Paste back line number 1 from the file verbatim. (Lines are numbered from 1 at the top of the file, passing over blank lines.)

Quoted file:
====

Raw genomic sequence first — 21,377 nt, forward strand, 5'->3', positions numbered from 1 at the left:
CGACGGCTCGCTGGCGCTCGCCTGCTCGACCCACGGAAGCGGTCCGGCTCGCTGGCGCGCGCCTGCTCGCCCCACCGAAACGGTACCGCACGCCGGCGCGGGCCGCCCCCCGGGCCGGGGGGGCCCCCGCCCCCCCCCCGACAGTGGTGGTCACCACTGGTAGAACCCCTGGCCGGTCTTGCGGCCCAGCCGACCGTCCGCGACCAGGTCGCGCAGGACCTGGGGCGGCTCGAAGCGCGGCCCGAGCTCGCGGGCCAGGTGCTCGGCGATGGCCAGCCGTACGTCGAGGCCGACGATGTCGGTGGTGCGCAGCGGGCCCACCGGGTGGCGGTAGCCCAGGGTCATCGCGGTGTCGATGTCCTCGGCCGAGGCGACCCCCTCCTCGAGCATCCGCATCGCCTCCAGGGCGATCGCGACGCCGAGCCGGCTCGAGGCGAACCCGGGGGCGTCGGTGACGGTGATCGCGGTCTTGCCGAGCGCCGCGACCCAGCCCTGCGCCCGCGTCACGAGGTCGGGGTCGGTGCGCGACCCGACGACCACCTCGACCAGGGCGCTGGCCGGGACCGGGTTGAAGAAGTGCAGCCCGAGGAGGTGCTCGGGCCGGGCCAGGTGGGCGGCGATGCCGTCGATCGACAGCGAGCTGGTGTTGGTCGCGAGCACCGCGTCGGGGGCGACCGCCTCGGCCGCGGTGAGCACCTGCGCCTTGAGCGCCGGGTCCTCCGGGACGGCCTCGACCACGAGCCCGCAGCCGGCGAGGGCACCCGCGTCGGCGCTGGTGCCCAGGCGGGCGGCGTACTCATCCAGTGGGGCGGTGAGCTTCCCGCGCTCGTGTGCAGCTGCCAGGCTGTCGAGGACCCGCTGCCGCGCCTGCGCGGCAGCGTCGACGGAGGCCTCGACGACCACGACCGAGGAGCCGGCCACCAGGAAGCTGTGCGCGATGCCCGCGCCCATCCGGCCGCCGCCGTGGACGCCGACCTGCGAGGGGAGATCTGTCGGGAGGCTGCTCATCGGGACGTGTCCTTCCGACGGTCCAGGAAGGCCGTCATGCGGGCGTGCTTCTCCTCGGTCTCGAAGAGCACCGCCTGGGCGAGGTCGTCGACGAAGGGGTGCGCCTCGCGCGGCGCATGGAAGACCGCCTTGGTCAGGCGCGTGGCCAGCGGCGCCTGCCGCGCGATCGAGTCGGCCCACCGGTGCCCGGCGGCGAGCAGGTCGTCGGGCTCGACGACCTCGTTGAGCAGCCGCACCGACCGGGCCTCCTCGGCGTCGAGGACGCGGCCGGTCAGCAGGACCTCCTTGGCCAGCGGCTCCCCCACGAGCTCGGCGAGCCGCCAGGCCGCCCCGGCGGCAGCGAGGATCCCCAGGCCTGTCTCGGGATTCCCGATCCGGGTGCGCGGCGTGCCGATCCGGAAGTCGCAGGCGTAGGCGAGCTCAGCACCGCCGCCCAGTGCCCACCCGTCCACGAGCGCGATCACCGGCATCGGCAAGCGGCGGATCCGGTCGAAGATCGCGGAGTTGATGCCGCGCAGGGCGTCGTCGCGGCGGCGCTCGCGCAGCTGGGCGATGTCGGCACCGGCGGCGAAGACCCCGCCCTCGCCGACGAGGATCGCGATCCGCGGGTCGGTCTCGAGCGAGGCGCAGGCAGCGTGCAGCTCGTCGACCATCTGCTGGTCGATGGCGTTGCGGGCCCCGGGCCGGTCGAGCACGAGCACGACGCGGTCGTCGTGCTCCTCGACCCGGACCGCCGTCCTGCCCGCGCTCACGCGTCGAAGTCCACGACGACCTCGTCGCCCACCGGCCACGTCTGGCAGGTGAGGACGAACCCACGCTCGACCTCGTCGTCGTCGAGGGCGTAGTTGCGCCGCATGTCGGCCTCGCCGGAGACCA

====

Raw genomic sequence first — 21,377 nt, forward strand, 5'->3', positions numbered from 1 at the left: